At a signing ceremony at the offices of the Department of Labor in Washington, D.C., the DOL and the IRS signed a memorandum of understanding that will likely result in increased DOL and IRS enforcement proceedings against employers accused of misclassifying employees as independent contractors. Seven states also signed similar agreements, including Connecticut, Maryland, Massachusetts, Minnesota, Missouri, Utah, and Washington. Hawaii, Illinois, Montana, and New York are expected to follow shortly.
Independent contractors are ineligible for minimum wage and overtime pay, unemployment insurance, workers' compensation and social security benefits. And, the government does not collect employment taxes on compensation paid to independent contractors. Therefore, if an employee is misclassified as an independent contractor, he or she loses out on valuable protections and the government loses out on substantial tax revenues. A 2007 Government Accountability Office report stated that:
In its last comprehensive misclassification estimate, the Internal Revenue Service (IRS) estimated that 15 percent of employers misclassified 3.4 million workers as independent contractors in 1984, resulting in an estimated tax loss of $1.6 billion (or $2.72 billion in inflation-adjusted 2006 dollars) in Social Security tax, unemployment tax, and income tax.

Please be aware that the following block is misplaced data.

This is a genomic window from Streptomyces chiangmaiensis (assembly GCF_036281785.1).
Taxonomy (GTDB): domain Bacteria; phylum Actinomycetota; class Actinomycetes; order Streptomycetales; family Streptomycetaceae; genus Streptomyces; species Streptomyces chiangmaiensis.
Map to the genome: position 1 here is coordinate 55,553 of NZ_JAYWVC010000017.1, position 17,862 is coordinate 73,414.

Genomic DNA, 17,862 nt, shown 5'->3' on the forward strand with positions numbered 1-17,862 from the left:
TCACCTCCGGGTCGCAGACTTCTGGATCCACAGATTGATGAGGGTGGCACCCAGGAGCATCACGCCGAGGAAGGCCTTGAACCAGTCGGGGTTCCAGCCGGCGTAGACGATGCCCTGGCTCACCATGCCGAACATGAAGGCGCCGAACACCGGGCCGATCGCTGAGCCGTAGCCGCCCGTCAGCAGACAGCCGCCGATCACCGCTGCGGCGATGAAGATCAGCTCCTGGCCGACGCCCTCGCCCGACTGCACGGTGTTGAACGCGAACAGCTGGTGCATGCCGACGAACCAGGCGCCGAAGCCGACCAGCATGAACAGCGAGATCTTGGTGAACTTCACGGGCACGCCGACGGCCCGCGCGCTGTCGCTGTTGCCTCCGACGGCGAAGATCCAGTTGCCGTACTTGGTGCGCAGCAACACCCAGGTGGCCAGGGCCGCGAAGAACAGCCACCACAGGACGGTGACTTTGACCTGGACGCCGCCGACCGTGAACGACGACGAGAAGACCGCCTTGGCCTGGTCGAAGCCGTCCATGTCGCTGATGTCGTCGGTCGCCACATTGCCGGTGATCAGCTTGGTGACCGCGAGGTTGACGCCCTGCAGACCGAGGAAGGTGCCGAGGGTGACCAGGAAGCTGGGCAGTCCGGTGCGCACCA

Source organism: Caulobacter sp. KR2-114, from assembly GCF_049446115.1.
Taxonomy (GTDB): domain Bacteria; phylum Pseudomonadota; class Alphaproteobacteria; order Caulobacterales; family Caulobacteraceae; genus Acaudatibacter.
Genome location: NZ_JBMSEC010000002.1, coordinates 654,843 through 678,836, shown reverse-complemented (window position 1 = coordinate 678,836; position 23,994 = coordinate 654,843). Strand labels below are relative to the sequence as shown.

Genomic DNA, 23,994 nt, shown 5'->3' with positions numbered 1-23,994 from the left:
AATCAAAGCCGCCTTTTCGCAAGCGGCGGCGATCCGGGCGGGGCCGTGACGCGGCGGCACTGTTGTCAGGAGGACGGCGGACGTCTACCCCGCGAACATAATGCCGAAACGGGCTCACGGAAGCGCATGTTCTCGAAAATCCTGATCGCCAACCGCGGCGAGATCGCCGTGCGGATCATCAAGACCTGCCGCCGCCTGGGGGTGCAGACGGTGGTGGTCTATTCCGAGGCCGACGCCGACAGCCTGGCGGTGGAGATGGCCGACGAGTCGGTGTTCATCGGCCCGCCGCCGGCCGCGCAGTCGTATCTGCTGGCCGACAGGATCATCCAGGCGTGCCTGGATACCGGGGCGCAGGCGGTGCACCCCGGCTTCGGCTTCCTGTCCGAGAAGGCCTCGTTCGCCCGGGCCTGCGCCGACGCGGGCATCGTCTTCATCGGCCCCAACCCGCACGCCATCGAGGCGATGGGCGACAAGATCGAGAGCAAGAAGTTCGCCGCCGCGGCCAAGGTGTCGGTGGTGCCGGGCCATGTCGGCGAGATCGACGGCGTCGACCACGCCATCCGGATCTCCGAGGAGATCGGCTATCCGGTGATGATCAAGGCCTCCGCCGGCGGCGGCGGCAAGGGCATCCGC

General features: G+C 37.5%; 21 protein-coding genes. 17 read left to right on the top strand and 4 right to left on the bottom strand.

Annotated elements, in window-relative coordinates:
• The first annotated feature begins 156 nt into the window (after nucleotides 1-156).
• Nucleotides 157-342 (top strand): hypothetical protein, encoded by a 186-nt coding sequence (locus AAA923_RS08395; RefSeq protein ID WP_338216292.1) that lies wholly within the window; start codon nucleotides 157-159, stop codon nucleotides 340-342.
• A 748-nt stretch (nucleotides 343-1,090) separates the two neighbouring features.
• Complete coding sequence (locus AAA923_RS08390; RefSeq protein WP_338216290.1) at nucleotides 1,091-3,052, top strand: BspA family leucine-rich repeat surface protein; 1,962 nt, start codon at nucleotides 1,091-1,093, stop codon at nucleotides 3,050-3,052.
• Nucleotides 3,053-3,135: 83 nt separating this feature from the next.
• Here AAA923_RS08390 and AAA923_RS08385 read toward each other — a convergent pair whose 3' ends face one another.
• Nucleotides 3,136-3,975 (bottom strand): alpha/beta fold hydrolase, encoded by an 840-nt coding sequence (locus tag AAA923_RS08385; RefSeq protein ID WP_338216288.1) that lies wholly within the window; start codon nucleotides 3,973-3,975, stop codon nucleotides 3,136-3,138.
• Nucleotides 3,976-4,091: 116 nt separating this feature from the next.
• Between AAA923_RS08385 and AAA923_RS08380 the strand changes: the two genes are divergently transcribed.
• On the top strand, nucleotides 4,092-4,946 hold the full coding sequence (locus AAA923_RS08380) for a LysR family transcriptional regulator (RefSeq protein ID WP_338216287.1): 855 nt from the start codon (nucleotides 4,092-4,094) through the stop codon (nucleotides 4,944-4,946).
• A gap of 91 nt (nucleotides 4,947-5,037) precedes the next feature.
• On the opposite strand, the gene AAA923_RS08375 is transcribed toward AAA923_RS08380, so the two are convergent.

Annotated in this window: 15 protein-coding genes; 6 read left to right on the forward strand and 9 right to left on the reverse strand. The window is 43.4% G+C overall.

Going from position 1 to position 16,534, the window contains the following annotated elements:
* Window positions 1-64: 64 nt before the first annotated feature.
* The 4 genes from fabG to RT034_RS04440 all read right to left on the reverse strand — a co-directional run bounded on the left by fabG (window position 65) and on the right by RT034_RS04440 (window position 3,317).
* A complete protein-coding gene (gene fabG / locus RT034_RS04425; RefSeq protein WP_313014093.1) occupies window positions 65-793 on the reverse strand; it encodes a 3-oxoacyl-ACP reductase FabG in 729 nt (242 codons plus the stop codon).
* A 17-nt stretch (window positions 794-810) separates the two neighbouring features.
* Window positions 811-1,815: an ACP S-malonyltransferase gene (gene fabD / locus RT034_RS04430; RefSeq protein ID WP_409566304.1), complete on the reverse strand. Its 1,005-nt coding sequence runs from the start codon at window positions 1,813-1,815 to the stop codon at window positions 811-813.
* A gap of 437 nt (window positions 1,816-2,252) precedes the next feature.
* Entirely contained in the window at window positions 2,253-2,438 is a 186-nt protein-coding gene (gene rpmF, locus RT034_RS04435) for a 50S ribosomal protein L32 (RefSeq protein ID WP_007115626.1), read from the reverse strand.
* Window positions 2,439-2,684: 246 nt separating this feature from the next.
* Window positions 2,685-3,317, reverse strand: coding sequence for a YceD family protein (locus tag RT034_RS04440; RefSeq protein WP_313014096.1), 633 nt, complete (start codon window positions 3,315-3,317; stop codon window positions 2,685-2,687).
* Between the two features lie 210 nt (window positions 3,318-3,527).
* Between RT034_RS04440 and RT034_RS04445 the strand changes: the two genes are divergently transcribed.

The memoranda of understanding arose as part of the DOL's Misclassification Initiative, which itself arose out of the Middle Class Task Force led by Vice President Biden. The MOUs will enable the DOL to share information and coordinate enforcement activities with the IRS and participating states.
What does this mean? Employers who use independent contractors will face multi-pronged scrutiny and enforcement proceedings, from the DOL, the IRS, and various state agencies. Employers found to be in violation may face steep penalties, such as the mandatory three-times-unpaid-wage penalty in Massachusetts. Be proactive- make sure your workers are classified properly and will be able to withstand the scrutiny.
Follow this link to read Employment Matters for additional insights from Martha J. Zackin of Mintz Levin's Boston office.